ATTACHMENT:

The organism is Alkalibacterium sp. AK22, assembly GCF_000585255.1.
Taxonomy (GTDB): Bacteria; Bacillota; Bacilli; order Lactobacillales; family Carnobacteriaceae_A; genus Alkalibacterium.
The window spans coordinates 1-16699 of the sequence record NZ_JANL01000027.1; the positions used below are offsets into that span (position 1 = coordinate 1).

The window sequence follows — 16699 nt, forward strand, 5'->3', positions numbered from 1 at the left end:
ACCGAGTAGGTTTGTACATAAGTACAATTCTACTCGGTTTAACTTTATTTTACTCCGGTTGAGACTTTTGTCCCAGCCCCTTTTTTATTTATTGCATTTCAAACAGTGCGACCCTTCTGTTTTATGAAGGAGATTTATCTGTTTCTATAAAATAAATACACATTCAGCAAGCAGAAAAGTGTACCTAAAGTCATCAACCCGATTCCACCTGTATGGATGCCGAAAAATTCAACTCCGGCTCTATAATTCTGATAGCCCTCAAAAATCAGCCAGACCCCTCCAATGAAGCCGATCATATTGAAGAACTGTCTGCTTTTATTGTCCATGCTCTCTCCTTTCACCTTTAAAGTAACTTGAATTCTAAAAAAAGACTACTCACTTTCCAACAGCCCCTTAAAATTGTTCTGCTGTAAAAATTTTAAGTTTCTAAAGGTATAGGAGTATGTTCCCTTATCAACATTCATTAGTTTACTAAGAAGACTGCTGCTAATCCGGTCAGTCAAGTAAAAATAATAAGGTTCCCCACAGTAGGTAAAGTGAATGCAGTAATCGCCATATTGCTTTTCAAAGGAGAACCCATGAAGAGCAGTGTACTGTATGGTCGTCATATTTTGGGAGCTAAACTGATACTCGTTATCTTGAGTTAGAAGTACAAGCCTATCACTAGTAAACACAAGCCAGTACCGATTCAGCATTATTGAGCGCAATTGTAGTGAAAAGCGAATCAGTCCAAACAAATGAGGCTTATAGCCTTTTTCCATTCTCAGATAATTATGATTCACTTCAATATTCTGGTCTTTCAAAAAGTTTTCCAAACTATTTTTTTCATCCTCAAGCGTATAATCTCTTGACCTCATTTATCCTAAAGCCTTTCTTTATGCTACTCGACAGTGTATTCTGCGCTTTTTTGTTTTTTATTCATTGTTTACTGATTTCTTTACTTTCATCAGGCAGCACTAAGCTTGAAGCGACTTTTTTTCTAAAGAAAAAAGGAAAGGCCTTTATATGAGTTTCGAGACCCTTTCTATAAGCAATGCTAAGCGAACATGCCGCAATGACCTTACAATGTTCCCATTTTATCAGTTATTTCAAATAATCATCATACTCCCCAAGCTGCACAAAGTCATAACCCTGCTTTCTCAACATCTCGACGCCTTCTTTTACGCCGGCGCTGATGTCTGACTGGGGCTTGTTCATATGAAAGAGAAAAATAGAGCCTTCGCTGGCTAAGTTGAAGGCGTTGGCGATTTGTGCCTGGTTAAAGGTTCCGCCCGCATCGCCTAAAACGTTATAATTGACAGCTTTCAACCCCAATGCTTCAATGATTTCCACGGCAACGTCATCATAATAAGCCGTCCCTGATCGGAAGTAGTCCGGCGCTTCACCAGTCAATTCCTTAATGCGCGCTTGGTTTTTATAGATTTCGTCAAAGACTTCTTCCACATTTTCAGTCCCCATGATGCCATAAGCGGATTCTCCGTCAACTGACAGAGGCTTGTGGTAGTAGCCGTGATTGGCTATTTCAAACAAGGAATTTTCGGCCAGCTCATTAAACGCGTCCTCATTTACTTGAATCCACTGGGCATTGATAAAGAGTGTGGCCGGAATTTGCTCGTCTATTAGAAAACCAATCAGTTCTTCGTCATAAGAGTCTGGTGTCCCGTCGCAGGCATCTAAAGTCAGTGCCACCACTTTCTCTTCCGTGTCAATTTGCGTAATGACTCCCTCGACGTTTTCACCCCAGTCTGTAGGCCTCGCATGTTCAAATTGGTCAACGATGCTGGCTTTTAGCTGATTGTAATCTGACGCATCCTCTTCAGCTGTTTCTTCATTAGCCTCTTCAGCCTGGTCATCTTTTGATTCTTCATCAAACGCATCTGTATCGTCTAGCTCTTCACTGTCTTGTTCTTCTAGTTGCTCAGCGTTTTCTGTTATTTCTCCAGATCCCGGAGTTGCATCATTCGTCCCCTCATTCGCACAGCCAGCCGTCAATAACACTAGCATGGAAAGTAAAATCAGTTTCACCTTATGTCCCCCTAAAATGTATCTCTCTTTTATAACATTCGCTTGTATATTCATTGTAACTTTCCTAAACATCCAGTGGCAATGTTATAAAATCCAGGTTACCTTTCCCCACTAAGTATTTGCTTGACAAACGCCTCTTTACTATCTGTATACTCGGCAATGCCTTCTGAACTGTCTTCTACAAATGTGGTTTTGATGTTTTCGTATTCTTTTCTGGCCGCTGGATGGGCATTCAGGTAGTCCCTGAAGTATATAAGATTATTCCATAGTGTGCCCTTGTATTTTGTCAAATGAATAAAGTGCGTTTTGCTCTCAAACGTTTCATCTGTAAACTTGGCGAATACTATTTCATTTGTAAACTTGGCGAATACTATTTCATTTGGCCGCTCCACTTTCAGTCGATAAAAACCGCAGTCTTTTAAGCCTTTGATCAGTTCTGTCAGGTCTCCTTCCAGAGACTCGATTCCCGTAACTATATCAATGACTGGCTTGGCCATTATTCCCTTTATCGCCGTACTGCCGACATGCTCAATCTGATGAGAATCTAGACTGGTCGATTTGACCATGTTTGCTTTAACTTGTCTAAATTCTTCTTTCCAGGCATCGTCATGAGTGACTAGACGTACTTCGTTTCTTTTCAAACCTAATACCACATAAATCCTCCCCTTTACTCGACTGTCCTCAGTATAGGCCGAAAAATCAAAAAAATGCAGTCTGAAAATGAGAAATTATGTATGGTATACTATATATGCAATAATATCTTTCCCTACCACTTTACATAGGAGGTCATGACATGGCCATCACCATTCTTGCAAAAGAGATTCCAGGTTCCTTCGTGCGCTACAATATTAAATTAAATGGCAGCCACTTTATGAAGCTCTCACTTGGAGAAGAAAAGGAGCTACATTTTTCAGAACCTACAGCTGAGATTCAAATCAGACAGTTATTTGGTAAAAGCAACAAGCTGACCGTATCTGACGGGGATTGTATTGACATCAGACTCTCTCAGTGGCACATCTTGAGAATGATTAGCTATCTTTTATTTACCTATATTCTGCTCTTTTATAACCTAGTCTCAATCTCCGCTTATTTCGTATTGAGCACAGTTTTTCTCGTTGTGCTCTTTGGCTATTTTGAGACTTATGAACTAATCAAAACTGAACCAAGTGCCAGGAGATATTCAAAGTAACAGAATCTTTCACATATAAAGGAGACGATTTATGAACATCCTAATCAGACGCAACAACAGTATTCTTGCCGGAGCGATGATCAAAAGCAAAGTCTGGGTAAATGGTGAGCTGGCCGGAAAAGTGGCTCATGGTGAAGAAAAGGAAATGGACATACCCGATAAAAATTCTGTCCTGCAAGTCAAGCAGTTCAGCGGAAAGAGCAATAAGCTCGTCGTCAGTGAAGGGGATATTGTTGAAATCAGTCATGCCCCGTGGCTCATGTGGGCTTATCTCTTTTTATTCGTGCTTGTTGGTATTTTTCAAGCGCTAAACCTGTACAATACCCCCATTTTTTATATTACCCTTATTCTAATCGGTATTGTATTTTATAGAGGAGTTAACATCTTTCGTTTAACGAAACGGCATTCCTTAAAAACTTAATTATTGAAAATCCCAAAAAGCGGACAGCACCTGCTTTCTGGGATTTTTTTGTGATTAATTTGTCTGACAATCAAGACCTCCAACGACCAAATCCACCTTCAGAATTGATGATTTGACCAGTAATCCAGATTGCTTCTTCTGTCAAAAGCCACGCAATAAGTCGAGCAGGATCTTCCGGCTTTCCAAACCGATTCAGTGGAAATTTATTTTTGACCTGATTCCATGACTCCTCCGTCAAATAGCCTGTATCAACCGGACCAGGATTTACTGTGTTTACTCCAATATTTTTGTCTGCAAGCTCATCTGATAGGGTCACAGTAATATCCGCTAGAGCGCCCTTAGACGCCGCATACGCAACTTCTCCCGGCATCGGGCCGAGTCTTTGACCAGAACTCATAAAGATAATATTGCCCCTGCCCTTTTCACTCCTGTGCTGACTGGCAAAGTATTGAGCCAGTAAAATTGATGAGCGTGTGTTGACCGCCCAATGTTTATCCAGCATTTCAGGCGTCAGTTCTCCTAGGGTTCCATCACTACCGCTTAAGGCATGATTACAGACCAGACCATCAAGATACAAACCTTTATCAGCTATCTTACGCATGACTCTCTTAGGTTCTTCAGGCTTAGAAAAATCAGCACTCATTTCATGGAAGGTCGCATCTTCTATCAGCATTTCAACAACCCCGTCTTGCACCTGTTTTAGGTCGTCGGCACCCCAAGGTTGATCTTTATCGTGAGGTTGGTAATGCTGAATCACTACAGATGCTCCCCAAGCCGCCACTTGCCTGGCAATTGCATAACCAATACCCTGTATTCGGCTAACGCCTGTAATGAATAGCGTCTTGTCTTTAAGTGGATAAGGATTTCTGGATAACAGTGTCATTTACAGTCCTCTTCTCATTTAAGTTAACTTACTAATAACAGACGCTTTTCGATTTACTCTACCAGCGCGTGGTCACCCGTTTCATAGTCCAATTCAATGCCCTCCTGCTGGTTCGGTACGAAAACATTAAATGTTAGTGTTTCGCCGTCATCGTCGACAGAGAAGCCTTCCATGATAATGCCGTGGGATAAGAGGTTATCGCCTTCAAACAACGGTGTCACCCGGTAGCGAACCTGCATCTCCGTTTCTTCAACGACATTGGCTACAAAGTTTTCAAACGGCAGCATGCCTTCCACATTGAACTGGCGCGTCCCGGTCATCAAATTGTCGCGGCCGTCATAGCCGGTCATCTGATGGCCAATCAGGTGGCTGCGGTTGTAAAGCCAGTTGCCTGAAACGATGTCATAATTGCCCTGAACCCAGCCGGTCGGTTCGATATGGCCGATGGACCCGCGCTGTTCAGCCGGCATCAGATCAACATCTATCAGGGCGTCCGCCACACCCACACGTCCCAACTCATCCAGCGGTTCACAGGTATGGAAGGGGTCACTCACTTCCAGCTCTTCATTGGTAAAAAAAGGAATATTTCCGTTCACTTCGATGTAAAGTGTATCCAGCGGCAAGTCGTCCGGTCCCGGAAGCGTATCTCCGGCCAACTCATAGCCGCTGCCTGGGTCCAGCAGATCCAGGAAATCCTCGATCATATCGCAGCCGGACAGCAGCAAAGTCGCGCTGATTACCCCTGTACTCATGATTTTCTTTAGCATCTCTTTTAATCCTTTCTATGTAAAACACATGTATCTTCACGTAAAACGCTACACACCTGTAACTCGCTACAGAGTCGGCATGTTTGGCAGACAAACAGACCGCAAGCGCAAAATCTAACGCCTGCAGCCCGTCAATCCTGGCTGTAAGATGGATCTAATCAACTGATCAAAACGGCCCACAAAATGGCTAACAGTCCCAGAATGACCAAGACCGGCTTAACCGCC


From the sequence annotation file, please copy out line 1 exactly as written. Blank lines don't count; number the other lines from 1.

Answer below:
The organism is Alkalibacterium sp. AK22, assembly GCF_000585255.1.